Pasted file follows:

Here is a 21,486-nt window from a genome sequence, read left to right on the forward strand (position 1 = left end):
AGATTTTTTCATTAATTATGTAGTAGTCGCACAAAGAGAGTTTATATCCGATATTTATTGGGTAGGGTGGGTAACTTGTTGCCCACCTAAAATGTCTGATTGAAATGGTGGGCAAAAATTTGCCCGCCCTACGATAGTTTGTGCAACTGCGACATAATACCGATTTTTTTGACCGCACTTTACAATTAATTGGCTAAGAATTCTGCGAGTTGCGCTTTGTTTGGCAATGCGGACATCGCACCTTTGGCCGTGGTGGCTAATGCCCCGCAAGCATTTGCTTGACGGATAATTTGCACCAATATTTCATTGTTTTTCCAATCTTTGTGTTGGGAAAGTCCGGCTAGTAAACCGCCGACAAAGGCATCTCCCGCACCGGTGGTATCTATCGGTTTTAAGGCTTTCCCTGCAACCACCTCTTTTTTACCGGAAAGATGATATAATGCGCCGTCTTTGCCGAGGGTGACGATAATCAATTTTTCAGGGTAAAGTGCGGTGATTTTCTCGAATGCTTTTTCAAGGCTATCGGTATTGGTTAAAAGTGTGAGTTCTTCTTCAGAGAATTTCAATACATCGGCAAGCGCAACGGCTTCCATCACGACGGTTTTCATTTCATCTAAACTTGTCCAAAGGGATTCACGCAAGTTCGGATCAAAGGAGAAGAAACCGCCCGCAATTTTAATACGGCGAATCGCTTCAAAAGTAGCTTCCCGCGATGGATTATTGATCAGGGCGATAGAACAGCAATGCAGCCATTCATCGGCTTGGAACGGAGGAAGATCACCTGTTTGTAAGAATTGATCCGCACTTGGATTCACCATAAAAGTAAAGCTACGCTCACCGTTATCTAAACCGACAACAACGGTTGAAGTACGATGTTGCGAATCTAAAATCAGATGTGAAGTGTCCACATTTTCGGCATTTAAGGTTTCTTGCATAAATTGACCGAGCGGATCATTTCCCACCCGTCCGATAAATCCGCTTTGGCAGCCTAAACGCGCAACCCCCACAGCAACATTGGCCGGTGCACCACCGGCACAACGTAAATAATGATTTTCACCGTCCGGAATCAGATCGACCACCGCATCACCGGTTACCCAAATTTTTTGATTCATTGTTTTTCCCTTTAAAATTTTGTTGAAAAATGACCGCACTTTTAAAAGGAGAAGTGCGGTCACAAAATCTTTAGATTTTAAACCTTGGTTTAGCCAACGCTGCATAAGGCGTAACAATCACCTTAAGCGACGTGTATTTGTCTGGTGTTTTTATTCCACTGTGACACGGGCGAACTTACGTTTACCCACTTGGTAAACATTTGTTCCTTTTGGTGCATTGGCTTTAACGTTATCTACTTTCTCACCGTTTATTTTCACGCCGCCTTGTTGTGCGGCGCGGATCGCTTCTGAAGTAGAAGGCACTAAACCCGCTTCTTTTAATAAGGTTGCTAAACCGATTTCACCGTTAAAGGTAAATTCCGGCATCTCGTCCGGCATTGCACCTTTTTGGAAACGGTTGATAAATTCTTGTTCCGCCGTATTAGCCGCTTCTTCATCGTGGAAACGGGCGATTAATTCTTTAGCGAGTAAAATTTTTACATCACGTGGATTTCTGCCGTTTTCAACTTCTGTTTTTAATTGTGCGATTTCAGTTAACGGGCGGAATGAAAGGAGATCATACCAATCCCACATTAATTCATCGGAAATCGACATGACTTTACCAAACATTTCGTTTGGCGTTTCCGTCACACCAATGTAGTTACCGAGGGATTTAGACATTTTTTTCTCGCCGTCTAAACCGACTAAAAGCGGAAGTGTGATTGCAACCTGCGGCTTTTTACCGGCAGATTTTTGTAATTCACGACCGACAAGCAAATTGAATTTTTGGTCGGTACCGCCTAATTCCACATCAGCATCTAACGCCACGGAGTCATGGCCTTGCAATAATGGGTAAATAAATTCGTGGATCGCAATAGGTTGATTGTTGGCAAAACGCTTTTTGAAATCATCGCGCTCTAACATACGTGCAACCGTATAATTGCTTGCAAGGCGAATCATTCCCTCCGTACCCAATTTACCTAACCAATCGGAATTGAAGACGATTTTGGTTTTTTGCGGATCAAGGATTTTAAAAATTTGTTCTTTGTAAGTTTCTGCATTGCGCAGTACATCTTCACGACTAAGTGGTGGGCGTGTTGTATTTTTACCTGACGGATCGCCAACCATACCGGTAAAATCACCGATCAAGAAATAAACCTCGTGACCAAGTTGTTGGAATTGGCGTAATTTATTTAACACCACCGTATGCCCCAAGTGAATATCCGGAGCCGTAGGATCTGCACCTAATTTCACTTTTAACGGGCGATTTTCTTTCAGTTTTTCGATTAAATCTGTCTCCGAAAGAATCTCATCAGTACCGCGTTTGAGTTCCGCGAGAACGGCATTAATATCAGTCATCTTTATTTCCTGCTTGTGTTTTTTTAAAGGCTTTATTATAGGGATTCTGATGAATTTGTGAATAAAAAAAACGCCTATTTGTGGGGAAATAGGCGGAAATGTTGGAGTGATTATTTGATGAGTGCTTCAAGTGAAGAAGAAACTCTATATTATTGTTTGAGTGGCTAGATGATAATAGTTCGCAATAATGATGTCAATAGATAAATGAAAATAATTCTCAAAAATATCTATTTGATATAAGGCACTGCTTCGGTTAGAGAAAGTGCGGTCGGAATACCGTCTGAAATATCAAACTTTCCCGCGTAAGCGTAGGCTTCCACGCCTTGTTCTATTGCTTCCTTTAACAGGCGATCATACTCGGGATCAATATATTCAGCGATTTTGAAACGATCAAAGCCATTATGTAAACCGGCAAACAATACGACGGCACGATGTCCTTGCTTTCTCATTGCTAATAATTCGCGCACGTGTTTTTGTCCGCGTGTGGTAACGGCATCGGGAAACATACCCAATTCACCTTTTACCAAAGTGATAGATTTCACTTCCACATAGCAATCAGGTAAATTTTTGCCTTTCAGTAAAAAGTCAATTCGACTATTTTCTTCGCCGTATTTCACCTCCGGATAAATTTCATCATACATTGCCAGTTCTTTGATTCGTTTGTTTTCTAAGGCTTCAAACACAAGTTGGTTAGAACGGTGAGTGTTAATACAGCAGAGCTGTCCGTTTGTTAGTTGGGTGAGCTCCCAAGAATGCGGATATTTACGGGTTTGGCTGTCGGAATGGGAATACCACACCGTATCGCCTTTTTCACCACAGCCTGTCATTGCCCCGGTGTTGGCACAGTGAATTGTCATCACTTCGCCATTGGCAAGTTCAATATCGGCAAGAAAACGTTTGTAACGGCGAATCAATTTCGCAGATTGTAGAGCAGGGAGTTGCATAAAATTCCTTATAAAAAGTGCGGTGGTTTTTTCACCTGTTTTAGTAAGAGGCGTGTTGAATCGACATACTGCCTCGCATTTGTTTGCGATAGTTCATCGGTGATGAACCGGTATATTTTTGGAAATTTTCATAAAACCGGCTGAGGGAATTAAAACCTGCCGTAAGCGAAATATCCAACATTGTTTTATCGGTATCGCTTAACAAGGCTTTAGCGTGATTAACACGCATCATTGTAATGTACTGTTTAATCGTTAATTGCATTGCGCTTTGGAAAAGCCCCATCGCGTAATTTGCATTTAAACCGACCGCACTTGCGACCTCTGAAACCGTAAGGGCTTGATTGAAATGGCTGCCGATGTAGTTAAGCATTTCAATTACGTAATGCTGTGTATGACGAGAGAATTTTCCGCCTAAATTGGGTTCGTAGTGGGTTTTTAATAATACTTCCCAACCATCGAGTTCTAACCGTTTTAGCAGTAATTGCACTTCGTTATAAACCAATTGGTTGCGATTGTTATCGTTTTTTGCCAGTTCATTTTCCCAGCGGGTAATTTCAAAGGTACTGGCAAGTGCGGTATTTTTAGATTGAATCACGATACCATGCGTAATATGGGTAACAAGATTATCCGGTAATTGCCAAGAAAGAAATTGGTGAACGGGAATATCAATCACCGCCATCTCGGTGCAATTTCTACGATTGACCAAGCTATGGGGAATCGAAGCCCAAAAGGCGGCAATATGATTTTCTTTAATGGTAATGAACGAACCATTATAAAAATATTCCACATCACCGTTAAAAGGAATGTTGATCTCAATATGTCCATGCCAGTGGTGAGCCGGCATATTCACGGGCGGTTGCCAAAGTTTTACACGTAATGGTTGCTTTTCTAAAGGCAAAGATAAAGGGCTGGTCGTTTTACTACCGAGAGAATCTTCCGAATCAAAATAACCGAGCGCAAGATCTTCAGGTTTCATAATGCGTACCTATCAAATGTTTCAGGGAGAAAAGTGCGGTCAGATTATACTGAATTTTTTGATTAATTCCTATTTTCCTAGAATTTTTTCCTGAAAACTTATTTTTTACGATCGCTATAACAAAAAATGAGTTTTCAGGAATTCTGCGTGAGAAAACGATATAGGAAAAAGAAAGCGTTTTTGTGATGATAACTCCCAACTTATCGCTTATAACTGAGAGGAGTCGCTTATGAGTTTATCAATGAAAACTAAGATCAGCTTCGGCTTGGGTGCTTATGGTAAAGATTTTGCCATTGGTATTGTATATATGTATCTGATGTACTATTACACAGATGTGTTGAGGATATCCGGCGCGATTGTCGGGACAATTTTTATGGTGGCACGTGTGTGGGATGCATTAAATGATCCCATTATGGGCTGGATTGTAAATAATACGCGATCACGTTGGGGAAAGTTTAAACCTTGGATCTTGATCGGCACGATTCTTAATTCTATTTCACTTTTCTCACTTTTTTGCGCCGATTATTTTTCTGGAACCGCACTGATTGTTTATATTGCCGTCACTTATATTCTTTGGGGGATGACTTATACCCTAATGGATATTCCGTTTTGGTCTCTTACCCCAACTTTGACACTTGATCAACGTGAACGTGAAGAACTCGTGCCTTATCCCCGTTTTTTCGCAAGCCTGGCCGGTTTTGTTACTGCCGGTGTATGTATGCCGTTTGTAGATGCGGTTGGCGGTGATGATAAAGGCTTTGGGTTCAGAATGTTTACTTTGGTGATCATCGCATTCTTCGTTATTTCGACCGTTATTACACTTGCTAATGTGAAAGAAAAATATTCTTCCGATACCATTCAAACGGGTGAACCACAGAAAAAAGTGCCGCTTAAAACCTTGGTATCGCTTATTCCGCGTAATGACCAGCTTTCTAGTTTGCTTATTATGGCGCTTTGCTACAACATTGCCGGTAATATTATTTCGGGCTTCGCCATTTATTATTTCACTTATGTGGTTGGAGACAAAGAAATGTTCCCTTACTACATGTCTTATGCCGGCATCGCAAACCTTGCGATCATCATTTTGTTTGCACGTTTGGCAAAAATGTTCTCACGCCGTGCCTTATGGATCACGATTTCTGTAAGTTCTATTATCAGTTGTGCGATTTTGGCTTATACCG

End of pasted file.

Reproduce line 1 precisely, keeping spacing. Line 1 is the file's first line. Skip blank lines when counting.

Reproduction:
Here is a 21,486-nt window from a genome sequence, read left to right on the forward strand (position 1 = left end):